Meta-analysis of catheter directed ultrasound-assisted thrombolysis in pulmonary embolism

Document Type



Office of the Provost; Cardiology


Ultrasound-assisted catheter directed thrombolysis (USAT) has been shown to improve hemodynamic function and reduce bleeding complications in patients with acute massive or submassive pulmonary embolism. We performed a meta-analysis to better evaluate the efficacy and safety of USAT. We conducted an extensive literature search in PUBMED, MEDLINE, and EMBASE databases from January 1, 2008 to December 31, 2018. Efficacy outcomes of interest were pulmonary artery systolic pressure, mean pulmonary pressure, ratio of right ventricular to left ventricular diameter, cardiac index, tricuspid annular plane systolic excursion, Miller Index Score, and Qanadli Score. Safety outcomes were in-hospital mortality, long-term mortality, major and minor bleeding complications, and recurrent pulmonary embolism. Meta-analysis was performed using Cochrane Collaboration Review Manager (version 5.1). Effect size was estimated using random effects model, with 95% confidence intervals (CIs). Twenty-eight studies (n = 2,135) met inclusion criteria. Compared with pretreatment parameters, post-USAT was associated with a reduction in the mean Miller Index Score and Qanadli Score by 10.55 (95% CI -12.98 to -8.12) and 15.64 (95% CI -19.08 to -12.20), respectively. Cardiac index and tricuspid annular plane systolic excursion improved by 0.68 L/m2 (95% CI 0.49 to 0.87) and 3.68 mm (95% CI 2.43 to 4.93), respectively. Pulmonary artery systolic pressure and mean pulmonary pressure after therapy were reduced by a mean difference of 16.69 mm Hg (95% CI -19.73 to -13.65) and 12.13 mm Hg (95% CI -14.67 to -9.59) respectively. The right ventricular to left ventricular diameter dimension ratio decreased by 0.35 (95% CI -0.40 to -0.30) after therapy. In-hospital mortality in patients who underwent USAT was 2.9%, and total long-term mortality was 4.1%. Major and minor bleeding complications were seen in in 5.4% and 6.0% of patients, respectively. Recurrent events occurred in 0.2% of patients after USAT. In conclusion, USAT is a safe and effective procedure associated with significant hemodynamic and clinical improvement in patients with massive and submassive pulmonary embolism.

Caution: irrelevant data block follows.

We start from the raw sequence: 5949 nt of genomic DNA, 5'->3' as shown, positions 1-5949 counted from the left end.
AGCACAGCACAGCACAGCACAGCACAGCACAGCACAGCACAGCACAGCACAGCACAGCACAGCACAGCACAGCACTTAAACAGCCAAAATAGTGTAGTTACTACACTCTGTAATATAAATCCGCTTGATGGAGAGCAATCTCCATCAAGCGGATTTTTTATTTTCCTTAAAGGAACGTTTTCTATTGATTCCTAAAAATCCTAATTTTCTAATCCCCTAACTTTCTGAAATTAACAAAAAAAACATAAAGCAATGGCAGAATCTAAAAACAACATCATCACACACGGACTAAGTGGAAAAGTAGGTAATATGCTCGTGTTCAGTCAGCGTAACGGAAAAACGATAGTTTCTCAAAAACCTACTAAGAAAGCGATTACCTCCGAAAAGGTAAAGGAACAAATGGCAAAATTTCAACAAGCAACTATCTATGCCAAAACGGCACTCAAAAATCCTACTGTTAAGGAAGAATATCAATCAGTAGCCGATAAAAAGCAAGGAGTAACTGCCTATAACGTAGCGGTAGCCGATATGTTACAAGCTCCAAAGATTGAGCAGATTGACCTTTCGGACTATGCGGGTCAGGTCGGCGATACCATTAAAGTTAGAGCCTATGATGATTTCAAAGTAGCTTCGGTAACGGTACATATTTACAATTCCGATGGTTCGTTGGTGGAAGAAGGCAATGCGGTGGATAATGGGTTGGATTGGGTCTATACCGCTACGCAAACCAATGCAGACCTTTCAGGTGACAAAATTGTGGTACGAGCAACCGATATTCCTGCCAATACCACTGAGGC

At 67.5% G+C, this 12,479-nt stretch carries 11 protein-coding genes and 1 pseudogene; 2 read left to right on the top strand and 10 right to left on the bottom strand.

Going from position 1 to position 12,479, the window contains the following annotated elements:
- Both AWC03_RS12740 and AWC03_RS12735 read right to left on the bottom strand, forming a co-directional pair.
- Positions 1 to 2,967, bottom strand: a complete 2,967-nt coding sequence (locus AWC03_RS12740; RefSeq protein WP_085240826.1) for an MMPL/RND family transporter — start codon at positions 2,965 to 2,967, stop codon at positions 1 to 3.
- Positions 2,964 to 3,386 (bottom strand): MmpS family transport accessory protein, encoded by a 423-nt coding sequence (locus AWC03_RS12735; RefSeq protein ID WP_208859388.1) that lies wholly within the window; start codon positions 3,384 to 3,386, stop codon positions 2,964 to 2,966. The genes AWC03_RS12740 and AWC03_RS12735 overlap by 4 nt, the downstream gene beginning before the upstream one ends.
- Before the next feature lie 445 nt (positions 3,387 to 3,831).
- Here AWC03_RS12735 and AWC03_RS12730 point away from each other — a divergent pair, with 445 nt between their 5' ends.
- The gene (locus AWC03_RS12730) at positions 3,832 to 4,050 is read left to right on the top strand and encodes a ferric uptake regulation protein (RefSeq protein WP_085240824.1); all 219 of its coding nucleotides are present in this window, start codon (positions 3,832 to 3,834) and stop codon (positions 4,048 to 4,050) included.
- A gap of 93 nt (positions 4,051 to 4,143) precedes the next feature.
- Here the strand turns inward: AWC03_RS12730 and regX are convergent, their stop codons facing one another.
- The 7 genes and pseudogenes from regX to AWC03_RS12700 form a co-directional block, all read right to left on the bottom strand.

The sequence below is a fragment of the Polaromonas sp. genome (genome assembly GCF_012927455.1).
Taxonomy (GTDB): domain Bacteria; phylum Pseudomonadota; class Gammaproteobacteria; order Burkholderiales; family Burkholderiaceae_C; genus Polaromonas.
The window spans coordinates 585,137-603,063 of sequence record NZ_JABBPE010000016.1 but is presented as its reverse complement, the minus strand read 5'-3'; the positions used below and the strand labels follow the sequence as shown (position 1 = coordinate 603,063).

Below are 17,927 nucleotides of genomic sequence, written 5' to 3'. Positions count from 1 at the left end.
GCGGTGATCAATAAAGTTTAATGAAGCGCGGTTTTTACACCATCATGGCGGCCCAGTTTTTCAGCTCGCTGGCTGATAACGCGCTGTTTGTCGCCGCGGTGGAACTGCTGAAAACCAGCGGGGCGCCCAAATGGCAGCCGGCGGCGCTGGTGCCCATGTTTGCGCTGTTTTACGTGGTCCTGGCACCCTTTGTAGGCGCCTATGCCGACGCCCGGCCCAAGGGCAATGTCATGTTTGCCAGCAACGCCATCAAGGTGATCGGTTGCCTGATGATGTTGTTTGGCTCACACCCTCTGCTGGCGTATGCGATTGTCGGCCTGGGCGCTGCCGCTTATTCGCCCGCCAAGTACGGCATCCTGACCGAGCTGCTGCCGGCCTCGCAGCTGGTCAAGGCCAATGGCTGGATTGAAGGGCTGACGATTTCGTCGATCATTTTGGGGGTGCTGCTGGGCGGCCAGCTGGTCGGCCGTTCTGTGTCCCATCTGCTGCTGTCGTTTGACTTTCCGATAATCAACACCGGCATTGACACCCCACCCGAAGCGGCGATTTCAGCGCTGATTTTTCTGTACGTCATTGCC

This work was published before the author joined Aga Khan University.

Publication (Name of Journal)

The American Journal of Cardiology